6. What a lovely comment and thanks Destiny, I do appreciate the involvement of authors, but I suppose in reading the comments that have come it, do I really need to worry on their behalf. I suppose the answer is ‘no’, because as you beautifully point out, they are a diverse and interesting bunch and there is a joy for me in meeting them, ragardless of what they choose to make of the experience. Thanks for helping me to reframe my concern 🙂

  7. I know at least one person who bought your book because we were chatting about it last week TD 🙂 And yes, you were really helpful, I suppose what interests me is those who don’t do anything; they don’t respond to the post, they don’t mention the interview; it almost seems as if they don’t know anything about it despite the emails that ping back and forth. Having said that, they are few and far between which I guess is why they stand out so much to me. Perhaps that doesn’t matter though, at the end of the day it’s the readers that matter and if they come on board is there anything to worry about? Perhaps I’m just being too philosophical 🙂

  8. Hello again Linda,
    I’m also one of the authors you promoted. I really do try to be involved and active in promoting myself and others who are involved but I know I have a lot to learn about social networking. I believe you do a great job and I hope I helped at least in some small way; I know that every little helps and I believe you helped to lift my profile. In actual book sales I don’t know yet but from the initial, encouraging response I know that at least a couple books were read and the feedback is all good.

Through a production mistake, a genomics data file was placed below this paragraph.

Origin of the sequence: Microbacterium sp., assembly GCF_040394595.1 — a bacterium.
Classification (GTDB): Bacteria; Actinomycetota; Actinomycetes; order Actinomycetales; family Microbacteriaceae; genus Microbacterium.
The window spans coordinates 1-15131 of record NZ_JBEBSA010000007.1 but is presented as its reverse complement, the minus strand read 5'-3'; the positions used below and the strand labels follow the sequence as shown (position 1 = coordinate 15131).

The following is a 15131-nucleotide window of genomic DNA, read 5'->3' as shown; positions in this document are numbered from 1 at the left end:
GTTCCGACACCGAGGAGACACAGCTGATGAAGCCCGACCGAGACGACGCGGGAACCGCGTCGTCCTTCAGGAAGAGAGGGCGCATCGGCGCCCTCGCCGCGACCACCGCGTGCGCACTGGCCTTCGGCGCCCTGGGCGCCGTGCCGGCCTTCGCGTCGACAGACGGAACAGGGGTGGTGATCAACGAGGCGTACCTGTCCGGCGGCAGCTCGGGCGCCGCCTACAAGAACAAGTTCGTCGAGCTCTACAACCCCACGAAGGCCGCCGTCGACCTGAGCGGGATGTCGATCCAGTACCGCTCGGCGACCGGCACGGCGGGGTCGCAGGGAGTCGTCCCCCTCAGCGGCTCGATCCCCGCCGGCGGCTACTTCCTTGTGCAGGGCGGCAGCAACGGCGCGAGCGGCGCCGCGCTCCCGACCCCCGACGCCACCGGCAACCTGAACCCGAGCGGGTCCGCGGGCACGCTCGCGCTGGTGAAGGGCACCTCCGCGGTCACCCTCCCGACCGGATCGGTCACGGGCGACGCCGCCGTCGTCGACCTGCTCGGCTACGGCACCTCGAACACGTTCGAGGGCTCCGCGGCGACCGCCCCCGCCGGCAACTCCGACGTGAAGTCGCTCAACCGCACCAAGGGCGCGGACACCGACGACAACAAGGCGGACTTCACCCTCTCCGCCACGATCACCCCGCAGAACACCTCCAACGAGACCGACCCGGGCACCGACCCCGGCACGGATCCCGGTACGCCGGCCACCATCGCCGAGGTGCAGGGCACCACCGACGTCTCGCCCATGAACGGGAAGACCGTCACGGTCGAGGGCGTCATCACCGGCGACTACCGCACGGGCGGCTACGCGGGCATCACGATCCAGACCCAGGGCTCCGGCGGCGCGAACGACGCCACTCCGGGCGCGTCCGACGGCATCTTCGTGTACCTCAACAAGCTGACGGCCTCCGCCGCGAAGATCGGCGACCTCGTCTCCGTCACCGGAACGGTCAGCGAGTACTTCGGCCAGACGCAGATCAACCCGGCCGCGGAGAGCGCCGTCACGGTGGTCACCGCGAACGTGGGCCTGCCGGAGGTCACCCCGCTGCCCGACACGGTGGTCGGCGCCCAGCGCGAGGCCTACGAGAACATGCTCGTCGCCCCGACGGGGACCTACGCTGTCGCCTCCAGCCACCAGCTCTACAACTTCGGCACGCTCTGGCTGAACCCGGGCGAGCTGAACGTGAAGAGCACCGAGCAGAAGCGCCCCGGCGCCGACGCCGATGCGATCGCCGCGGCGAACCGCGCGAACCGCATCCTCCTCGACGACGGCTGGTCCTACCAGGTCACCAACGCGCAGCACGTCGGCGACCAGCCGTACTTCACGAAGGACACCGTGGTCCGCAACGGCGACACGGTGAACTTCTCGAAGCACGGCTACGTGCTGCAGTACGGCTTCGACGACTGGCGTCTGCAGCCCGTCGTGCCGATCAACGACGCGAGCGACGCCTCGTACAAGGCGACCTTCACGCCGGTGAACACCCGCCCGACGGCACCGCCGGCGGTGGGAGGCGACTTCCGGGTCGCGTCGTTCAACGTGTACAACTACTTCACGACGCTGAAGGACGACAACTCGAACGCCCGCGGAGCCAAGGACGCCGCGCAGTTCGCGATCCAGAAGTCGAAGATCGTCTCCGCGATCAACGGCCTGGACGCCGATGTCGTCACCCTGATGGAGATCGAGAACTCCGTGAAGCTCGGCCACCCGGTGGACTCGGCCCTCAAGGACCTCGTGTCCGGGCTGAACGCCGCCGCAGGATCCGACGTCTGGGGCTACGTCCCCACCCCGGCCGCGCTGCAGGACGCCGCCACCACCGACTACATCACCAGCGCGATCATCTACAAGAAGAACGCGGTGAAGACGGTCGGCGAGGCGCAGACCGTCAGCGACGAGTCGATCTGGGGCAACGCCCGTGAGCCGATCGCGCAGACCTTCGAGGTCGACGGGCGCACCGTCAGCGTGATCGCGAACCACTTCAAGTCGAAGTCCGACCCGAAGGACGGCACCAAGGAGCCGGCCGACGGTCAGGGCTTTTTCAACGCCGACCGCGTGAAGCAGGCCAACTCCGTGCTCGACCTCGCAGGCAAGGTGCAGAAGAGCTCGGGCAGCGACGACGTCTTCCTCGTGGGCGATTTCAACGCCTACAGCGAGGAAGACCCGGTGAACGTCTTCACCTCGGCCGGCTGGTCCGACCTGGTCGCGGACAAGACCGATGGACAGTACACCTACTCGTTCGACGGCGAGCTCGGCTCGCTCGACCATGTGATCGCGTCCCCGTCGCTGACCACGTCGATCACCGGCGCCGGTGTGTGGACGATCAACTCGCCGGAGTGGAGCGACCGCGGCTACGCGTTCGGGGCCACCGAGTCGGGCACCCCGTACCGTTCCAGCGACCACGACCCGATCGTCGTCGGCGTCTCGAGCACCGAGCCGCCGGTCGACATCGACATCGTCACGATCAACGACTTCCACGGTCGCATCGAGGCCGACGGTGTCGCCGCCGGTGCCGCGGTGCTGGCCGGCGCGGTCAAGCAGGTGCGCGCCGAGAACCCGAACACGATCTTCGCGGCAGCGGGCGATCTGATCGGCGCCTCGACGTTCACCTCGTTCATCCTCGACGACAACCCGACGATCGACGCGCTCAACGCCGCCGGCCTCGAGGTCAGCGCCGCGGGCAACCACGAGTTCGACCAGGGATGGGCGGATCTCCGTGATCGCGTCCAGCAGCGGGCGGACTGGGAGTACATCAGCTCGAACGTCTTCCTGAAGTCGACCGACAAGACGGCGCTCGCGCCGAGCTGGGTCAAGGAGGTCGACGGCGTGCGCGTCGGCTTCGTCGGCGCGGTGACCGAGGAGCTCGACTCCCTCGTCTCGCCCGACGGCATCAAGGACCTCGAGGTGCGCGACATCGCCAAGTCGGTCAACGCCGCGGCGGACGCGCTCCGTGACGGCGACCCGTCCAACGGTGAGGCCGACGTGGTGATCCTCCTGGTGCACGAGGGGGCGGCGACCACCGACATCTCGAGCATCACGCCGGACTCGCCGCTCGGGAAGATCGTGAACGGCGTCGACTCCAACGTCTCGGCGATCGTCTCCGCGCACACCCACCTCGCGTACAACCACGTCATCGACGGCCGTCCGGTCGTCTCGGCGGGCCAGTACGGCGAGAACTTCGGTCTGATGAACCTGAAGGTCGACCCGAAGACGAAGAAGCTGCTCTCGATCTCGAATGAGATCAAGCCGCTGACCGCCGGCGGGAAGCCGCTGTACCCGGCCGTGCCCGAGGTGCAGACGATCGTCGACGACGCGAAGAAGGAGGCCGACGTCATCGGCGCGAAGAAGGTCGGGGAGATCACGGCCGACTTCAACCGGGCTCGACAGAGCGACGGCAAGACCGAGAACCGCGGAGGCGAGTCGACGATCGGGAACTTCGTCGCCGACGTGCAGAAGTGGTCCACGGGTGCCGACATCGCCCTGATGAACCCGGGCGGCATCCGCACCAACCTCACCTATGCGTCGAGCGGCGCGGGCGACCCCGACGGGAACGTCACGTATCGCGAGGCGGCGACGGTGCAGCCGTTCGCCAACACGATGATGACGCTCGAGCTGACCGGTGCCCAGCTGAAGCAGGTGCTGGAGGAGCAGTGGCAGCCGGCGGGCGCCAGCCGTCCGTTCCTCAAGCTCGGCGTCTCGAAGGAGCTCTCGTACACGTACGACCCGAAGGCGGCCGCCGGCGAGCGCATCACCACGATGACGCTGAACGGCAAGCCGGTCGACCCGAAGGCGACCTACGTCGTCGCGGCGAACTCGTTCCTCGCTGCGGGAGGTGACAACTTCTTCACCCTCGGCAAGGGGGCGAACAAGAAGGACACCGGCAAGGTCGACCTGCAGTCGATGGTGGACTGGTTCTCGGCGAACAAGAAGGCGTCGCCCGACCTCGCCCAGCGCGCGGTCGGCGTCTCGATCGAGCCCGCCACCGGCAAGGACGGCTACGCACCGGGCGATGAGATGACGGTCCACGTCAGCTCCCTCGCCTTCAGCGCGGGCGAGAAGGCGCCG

9. Hi Linda,

    I want to thank you for having me on your blog and I too am at a loss. It is difficult to know what works and what doesn’t. I loved the interview and review with you and promoted them heavily on both twitter and facebook. I’ve also featured one of your comments on Amazon (though I’m not sure its come up yet on the paperback ,

    On the Throng, you are inviting diverse and interesting people. I hope you continue to do this and if you have suggestions about how to help authors promote themselves more effectively you might suggest them prior to their publication on the blog. All the best and thank you again for the wonderful opportunity.

  10. Hi Linda,
    I’m one of the lucky authors you promoted, and I’m not sure whether I helped or not. I didn’t get any extra book sales, so maybe I should have done something other than retweeted and “Liked” and commented on your site. I always thank people who take the trouble to review my books. The most effective way of promoting Kindle books I’ve found is to do a free promotion for one or two days, so that the book rises in the Amazon charts, which leads to attention, which leads to sales. Hard copies just aren’t shifting, and I suspect I have to put a whole lot more energy into promoting within the independent book shops. What do you think? And by the way, thank you for being so active and passionate about giving writers a profile.
    warm wishes